Growing subscription levels at Netflix, Spotify and the “Trump-bump” witnessed at the New York Times, Atlantic and others, demonstrates that (some) audiences are willing to pay for content, especially if price levels are competitive.

As a result, and often in a bid to double-down on super-users, we’re seeing growing numbers of publishers and content producers introducing new paywalls (like The Atlantic), reducing the amount of content they offer for free (like the New York Times) or removing content all together from third party platforms, as they look to launch their own paid for services (like Disney and Netflix).

Yet, at the same time as these efforts to grow subscriptions, we’re also witnessing the return of the “Netflix for News / Netflix for Magazines” super-aggregators; digital newsstands which offer a one-stop shop for consumers.

Will they cannibalise each other? Can they live together in digital harmony?

It’s too early to tell. But, I’ve argued elsewhere that all of these efforts to grow subscriptions may mean we hit peak-paywall in 2018. After all, audiences only have so much money to spend on content. And large numbers of them are reticent, if not to say downright resistant, to the very notion of paying for any media.

Whether consumers decide to go direct to the publisher – or if, instead, they go to third party platforms – could have a profound impact on your financial bottom line.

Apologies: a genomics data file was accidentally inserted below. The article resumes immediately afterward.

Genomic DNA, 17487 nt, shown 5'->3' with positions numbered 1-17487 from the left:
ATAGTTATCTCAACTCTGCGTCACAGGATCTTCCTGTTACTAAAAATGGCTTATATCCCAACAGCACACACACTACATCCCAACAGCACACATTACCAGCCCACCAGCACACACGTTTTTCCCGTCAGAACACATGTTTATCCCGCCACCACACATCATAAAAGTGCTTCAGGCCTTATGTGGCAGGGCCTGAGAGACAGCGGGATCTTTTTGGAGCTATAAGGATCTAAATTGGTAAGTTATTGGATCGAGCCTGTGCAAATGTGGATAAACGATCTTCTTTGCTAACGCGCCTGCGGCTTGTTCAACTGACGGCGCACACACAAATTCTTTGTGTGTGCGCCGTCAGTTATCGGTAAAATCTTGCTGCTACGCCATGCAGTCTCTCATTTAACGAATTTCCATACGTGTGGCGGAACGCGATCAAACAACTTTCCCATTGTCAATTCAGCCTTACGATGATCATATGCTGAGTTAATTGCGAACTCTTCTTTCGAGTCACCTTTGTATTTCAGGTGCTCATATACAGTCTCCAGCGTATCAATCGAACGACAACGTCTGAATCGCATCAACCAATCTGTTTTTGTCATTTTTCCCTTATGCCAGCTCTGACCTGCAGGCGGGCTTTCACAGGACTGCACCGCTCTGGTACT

What this means for you

Against this uncertain, and fast changing backdrop, here are 10 questions publishers – and content owners – need to be asking:

  1. What’s the revenue share model? Does it offer sufficient monies to publishers?
  2. Does distribution on third party platforms – like Scribd or Texture – risk cannibalizing more profitable revenue streams for media companies (such as direct subscriptions, app and in-app purchases, paid for downloads etc.)?
  3. Should you keep your content exclusive to one or two newsstands, or should you be everywhere?
  4. Can newsstand owners reassure their content partners that they will protect copyright and prevent piracy?
  5. Are their geographical rights implications to your work? How can this be safeguarded when many of these platforms are global?
  6. How do you stand out from the crowd? A platform like Magzter, which launched in 2011, for example, contains titles from over 4,000 publishers and more than 10,000+ magazines.
  7. Are there cost implications for uploading – and possibly having to convert – your content into a format which can be distributed on these platforms? Will you have to do this multiple times, in multiple formats, for different distribution channels?
  8. What can you do if the digital distributor changes the functionality of their platform, especially if you feel that’s detrimental to your product? (A criticism previously levelled at later iterations of Apple’s newsstand.)
  9. Is the newsstand brand you’re signing up for well enough known to reach a critical mass? If not, how do they plan to grow it?
  10. In a climate where we are seeing consumers faced with growing numbers of paywalls and other media subscription services (HBO Go, Amazon Prime et al.) is there a limit to how much audiences will spend each month?  If there is, what will audiences swap out / churn off from to pay for (hopefully!) the newsstand or subscription service you’re on?

In the digital era, it’s clear that we need new models to pay for content. As a result, it will be important to see if new iterations of services from Scribd and Apple News can pique the interest of both consumers and content producers alike.

History hasn’t previously judged digital newsstands especially favorably, whether these new incarnations can change that perception, we will just have to wait and see.